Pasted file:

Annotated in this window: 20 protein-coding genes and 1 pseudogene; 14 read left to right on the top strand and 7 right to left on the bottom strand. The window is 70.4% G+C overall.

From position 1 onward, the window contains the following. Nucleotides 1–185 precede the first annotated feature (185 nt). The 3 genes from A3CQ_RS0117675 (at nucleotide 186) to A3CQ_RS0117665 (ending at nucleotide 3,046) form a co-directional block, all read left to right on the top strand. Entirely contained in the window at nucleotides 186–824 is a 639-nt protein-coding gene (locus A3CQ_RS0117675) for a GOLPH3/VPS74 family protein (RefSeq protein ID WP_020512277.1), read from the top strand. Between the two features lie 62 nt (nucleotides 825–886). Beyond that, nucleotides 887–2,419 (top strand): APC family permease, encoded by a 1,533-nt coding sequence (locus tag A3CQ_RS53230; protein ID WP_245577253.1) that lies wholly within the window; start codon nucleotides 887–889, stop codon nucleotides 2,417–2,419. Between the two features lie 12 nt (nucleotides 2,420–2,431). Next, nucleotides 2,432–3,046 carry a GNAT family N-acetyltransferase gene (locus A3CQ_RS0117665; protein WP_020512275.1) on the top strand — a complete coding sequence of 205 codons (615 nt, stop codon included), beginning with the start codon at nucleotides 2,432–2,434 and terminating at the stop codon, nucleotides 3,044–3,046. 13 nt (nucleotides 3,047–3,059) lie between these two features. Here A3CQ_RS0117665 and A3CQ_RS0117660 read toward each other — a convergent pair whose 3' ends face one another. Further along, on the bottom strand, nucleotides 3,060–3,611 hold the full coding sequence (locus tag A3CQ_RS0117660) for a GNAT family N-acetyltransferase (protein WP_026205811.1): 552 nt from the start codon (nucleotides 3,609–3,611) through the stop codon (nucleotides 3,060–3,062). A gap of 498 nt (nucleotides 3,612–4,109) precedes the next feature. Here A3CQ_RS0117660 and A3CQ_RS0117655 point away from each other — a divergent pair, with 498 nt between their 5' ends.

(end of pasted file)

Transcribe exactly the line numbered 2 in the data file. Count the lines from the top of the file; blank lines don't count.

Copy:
From position 1 onward, the window contains the following. Nucleotides 1–185 precede the first annotated feature (185 nt). The 3 genes from A3CQ_RS0117675 (at nucleotide 186) to A3CQ_RS0117665 (ending at nucleotide 3,046) form a co-directional block, all read left to right on the top strand. Entirely contained in the window at nucleotides 186–824 is a 639-nt protein-coding gene (locus A3CQ_RS0117675) for a GOLPH3/VPS74 family protein (RefSeq protein ID WP_020512277.1), read from the top strand. Between the two features lie 62 nt (nucleotides 825–886). Beyond that, nucleotides 887–2,419 (top strand): APC family permease, encoded by a 1,533-nt coding sequence (locus tag A3CQ_RS53230; protein ID WP_245577253.1) that lies wholly within the window; start codon nucleotides 887–889, stop codon nucleotides 2,417–2,419. Between the two features lie 12 nt (nucleotides 2,420–2,431). Next, nucleotides 2,432–3,046 carry a GNAT family N-acetyltransferase gene (locus A3CQ_RS0117665; protein WP_020512275.1) on the top strand — a complete coding sequence of 205 codons (615 nt, stop codon included), beginning with the start codon at nucleotides 2,432–2,434 and terminating at the stop codon, nucleotides 3,044–3,046. 13 nt (nucleotides 3,047–3,059) lie between these two features. Here A3CQ_RS0117665 and A3CQ_RS0117660 read toward each other — a convergent pair whose 3' ends face one another. Further along, on the bottom strand, nucleotides 3,060–3,611 hold the full coding sequence (locus tag A3CQ_RS0117660) for a GNAT family N-acetyltransferase (protein WP_026205811.1): 552 nt from the start codon (nucleotides 3,609–3,611) through the stop codon (nucleotides 3,060–3,062). A gap of 498 nt (nucleotides 3,612–4,109) precedes the next feature. Here A3CQ_RS0117660 and A3CQ_RS0117655 point away from each other — a divergent pair, with 498 nt between their 5' ends.